The university defused the issue and ended the sit-in by agreeing to consider — emphasize consider — most of the protesters’ demands. But you can be sure that the Wilson story will continue to reverberate as students and alumni — including some very prominent ones from the Wilson School — debate the issue. With Wilson there now seem to be more mysteries to explore.

In the meantime another student group organized to counter the arguments of the BJL. The Princeton Open Campus Coalition argued against acceding to the protesters’ demands. My guess is that these students were also weary of the constant calls for political correctness heard throughout campuses all across the country. The latest edict at Princeton: “Masters” of the undergraduate residential colleges will be called “heads.”

It was all reminiscent of the student protest days of the 1960s I witnessed first hand as a reporter — and later the chairman (a title that would later be changed to the more politically correct editor-in-chief) — at the Daily Princetonian.

Given my experience I was sympathetic to a letter submitted by John Clearwater, a retired engineer who was also on the campus during the late 1960s: “I was present at SDS uprisings against the war as a Navy officer in uniform. Many fellow career officers were at the Woodrow Wilson School as well. We disliked the verbal assaults on our officers and enlisted personnel. However, we understood the venom was directed at our current national leadership and related to actions in prosecution of the war.”

To Clearwater, the current protest is “more troubling. This time it’s not about demanding an end to an unbelievably costly and unpopular war. It’s an assault on the rule of law in our democratic republic.”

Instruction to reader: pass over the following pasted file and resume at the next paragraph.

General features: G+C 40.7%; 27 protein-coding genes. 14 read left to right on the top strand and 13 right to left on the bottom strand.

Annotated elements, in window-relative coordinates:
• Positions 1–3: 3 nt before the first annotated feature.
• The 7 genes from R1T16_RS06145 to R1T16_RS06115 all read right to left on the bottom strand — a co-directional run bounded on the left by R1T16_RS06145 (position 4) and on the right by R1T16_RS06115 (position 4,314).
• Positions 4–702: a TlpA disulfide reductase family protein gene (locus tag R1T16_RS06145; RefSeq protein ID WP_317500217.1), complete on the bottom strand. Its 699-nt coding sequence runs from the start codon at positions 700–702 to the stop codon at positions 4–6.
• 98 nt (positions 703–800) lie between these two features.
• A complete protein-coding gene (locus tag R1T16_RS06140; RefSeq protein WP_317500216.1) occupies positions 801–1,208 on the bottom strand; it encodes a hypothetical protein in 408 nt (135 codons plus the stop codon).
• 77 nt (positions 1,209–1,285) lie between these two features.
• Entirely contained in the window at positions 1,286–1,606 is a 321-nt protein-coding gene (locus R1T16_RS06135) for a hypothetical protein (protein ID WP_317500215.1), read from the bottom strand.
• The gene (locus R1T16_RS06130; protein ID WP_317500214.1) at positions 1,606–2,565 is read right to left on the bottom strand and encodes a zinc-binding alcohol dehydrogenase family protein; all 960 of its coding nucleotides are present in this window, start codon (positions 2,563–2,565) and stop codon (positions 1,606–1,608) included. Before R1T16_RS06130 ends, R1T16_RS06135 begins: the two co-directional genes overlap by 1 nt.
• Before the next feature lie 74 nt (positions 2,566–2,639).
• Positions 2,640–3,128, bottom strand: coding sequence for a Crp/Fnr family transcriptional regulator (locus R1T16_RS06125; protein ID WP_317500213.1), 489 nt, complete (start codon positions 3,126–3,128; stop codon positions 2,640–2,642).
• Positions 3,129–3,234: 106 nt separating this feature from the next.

But today’s protesters could argue that — in the era of police violence and the Black Lives Matter movement — they too are fighting a war, one that is less institutional but no less threatening.

Clearwater also is dismayed by the lack of response to the concerns raised by the counter-protesters. “The university needs to acknowledge the legitimacy of their concerns,” Clearwater writes. “Their group is now bearing abusive burdens of hate and discrimination for their personal beliefs both by faculty and fellow students.”

People ask me if I — a survivor of the free-speech, anti-war, pro-women/gay/and whatever other movements — get upset when the majority feels offended by the minority, and no one rushes to the majority’s defense. No, I do not get upset. That issue is a perfect one to be argued back and forth in a collegiate community. Do I feel threatened by the PC police? No, I do not.

New writers will be lured to the Wilson story. But the political correctness debate will just drone on as a story that endures as an exception to Ed Tenner’s thesis — one that’s being told and retold, but without any resolution, or trace of mystery.